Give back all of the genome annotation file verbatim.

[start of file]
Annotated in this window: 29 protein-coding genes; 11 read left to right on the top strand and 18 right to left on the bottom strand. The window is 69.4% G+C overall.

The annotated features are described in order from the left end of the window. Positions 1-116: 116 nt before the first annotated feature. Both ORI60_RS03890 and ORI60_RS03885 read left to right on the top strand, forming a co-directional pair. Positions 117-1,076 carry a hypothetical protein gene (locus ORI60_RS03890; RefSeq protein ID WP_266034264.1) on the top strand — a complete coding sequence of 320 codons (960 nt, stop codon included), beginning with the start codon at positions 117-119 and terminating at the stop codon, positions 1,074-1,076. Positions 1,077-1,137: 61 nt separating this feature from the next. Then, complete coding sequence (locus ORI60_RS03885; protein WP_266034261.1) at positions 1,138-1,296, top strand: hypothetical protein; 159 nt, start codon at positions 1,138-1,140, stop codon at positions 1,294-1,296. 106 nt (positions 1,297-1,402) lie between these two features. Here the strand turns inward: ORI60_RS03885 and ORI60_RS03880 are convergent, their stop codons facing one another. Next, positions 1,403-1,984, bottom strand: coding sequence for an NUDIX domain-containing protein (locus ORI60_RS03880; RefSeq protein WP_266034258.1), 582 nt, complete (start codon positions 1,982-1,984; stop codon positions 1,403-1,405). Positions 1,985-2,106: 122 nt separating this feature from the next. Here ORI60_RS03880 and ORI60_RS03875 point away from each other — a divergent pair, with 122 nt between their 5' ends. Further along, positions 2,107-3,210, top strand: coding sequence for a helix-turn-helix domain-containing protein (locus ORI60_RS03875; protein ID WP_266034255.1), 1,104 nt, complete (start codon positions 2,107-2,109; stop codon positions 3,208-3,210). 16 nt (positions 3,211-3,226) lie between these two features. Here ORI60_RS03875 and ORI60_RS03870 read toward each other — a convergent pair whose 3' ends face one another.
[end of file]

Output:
Annotated in this window: 29 protein-coding genes; 11 read left to right on the top strand and 18 right to left on the bottom strand. The window is 69.4% G+C overall.

The annotated features are described in order from the left end of the window. Positions 1-116: 116 nt before the first annotated feature. Both ORI60_RS03890 and ORI60_RS03885 read left to right on the top strand, forming a co-directional pair. Positions 117-1,076 carry a hypothetical protein gene (locus ORI60_RS03890; RefSeq protein ID WP_266034264.1) on the top strand — a complete coding sequence of 320 codons (960 nt, stop codon included), beginning with the start codon at positions 117-119 and terminating at the stop codon, positions 1,074-1,076. Positions 1,077-1,137: 61 nt separating this feature from the next. Then, complete coding sequence (locus ORI60_RS03885; protein WP_266034261.1) at positions 1,138-1,296, top strand: hypothetical protein; 159 nt, start codon at positions 1,138-1,140, stop codon at positions 1,294-1,296. 106 nt (positions 1,297-1,402) lie between these two features. Here the strand turns inward: ORI60_RS03885 and ORI60_RS03880 are convergent, their stop codons facing one another. Next, positions 1,403-1,984, bottom strand: coding sequence for an NUDIX domain-containing protein (locus ORI60_RS03880; RefSeq protein WP_266034258.1), 582 nt, complete (start codon positions 1,982-1,984; stop codon positions 1,403-1,405). Positions 1,985-2,106: 122 nt separating this feature from the next. Here ORI60_RS03880 and ORI60_RS03875 point away from each other — a divergent pair, with 122 nt between their 5' ends. Further along, positions 2,107-3,210, top strand: coding sequence for a helix-turn-helix domain-containing protein (locus ORI60_RS03875; protein ID WP_266034255.1), 1,104 nt, complete (start codon positions 2,107-2,109; stop codon positions 3,208-3,210). 16 nt (positions 3,211-3,226) lie between these two features. Here ORI60_RS03875 and ORI60_RS03870 read toward each other — a convergent pair whose 3' ends face one another.